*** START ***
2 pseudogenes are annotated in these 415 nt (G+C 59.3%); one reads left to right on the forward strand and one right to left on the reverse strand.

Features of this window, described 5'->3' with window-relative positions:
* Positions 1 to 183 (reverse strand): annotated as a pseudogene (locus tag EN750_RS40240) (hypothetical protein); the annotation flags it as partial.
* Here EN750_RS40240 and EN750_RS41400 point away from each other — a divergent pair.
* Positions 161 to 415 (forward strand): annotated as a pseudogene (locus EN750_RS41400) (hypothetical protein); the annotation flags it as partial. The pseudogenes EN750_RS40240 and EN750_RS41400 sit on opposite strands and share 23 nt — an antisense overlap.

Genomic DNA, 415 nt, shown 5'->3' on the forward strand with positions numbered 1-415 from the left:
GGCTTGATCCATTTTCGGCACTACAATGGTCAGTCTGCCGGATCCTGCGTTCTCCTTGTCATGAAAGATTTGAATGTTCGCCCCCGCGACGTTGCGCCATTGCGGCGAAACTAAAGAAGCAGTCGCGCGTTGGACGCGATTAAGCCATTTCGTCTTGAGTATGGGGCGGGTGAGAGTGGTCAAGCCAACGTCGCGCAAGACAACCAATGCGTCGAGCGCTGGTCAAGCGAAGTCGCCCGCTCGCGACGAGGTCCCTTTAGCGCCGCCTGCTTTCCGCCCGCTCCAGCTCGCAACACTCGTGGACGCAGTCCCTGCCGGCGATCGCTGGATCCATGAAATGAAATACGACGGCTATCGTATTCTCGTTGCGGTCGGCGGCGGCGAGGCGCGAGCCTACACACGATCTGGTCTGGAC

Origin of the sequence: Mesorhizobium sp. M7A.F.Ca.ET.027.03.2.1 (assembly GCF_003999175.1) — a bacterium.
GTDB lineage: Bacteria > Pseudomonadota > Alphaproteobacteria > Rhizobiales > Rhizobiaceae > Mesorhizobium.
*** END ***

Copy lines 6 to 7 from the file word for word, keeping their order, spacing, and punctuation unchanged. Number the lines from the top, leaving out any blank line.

Genomic DNA, 415 nt, shown 5'->3' on the forward strand with positions numbered 1-415 from the left:
GGCTTGATCCATTTTCGGCACTACAATGGTCAGTCTGCCGGATCCTGCGTTCTCCTTGTCATGAAAGATTTGAATGTTCGCCCCCGCGACGTTGCGCCATTGCGGCGAAACTAAAGAAGCAGTCGCGCGTTGGACGCGATTAAGCCATTTCGTCTTGAGTATGGGGCGGGTGAGAGTGGTCAAGCCAACGTCGCGCAAGACAACCAATGCGTCGAGCGCTGGTCAAGCGAAGTCGCCCGCTCGCGACGAGGTCCCTTTAGCGCCGCCTGCTTTCCGCCCGCTCCAGCTCGCAACACTCGTGGACGCAGTCCCTGCCGGCGATCGCTGGATCCATGAAATGAAATACGACGGCTATCGTATTCTCGTTGCGGTCGGCGGCGGCGAGGCGCGAGCCTACACACGATCTGGTCTGGAC